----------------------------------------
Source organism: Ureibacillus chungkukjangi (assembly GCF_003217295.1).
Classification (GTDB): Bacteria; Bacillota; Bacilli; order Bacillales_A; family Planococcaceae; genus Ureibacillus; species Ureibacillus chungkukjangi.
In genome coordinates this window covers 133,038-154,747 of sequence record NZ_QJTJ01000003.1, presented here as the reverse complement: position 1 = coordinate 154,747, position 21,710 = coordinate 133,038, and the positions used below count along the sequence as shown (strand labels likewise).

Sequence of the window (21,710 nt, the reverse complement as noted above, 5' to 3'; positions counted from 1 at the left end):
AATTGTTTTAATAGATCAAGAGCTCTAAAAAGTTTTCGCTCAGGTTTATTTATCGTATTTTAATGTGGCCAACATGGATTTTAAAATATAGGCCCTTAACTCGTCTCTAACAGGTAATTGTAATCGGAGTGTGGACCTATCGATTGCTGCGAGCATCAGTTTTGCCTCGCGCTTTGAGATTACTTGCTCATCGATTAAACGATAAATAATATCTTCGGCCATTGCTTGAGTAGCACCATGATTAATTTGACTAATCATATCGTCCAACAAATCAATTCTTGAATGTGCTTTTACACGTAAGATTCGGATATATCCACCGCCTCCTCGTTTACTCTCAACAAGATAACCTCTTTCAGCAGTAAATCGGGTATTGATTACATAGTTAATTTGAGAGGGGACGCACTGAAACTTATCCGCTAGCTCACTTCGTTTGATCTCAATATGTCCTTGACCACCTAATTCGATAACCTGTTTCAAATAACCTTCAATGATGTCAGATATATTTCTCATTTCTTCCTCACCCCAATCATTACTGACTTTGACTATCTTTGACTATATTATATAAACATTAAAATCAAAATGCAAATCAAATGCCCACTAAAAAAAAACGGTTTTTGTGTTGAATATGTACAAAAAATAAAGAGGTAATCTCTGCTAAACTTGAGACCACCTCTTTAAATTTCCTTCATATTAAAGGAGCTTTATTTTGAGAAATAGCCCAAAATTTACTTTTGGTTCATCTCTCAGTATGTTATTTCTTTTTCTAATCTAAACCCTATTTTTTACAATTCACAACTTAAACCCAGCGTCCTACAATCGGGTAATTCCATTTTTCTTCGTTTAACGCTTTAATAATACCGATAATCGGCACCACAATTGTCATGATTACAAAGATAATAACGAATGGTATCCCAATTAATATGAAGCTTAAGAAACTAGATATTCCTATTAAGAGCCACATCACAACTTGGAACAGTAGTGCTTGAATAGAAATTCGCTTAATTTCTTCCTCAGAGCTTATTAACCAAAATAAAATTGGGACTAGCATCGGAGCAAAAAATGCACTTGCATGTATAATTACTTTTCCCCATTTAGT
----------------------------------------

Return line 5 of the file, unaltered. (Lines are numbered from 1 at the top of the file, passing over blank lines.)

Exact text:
AATTGTTTTAATAGATCAAGAGCTCTAAAAAGTTTTCGCTCAGGTTTATTTATCGTATTTTAATGTGGCCAACATGGATTTTAAAATATAGGCCCTTAACTCGTCTCTAACAGGTAATTGTAATCGGAGTGTGGACCTATCGATTGCTGCGAGCATCAGTTTTGCCTCGCGCTTTGAGATTACTTGCTCATCGATTAAACGATAAATAATATCTTCGGCCATTGCTTGAGTAGCACCATGATTAATTTGACTAATCATATCGTCCAACAAATCAATTCTTGAATGTGCTTTTACACGTAAGATTCGGATATATCCACCGCCTCCTCGTTTACTCTCAACAAGATAACCTCTTTCAGCAGTAAATCGGGTATTGATTACATAGTTAATTTGAGAGGGGACGCACTGAAACTTATCCGCTAGCTCACTTCGTTTGATCTCAATATGTCCTTGACCACCTAATTCGATAACCTGTTTCAAATAACCTTCAATGATGTCAGATATATTTCTCATTTCTTCCTCACCCCAATCATTACTGACTTTGACTATCTTTGACTATATTATATAAACATTAAAATCAAAATGCAAATCAAATGCCCACTAAAAAAAAACGGTTTTTGTGTTGAATATGTACAAAAAATAAAGAGGTAATCTCTGCTAAACTTGAGACCACCTCTTTAAATTTCCTTCATATTAAAGGAGCTTTATTTTGAGAAATAGCCCAAAATTTACTTTTGGTTCATCTCTCAGTATGTTATTTCTTTTTCTAATCTAAACCCTATTTTTTACAATTCACAACTTAAACCCAGCGTCCTACAATCGGGTAATTCCATTTTTCTTCGTTTAACGCTTTAATAATACCGATAATCGGCACCACAATTGTCATGATTACAAAGATAATAACGAATGGTATCCCAATTAATATGAAGCTTAAGAAACTAGATATTCCTATTAAGAGCCACATCACAACTTGGAACAGTAGTGCTTGAATAGAAATTCGCTTAATTTCTTCCTCAGAGCTTATTAACCAAAATAAAATTGGGACTAGCATCGGAGCAAAAAATGCACTTGCATGTATAATTACTTTTCCCCATTTAGT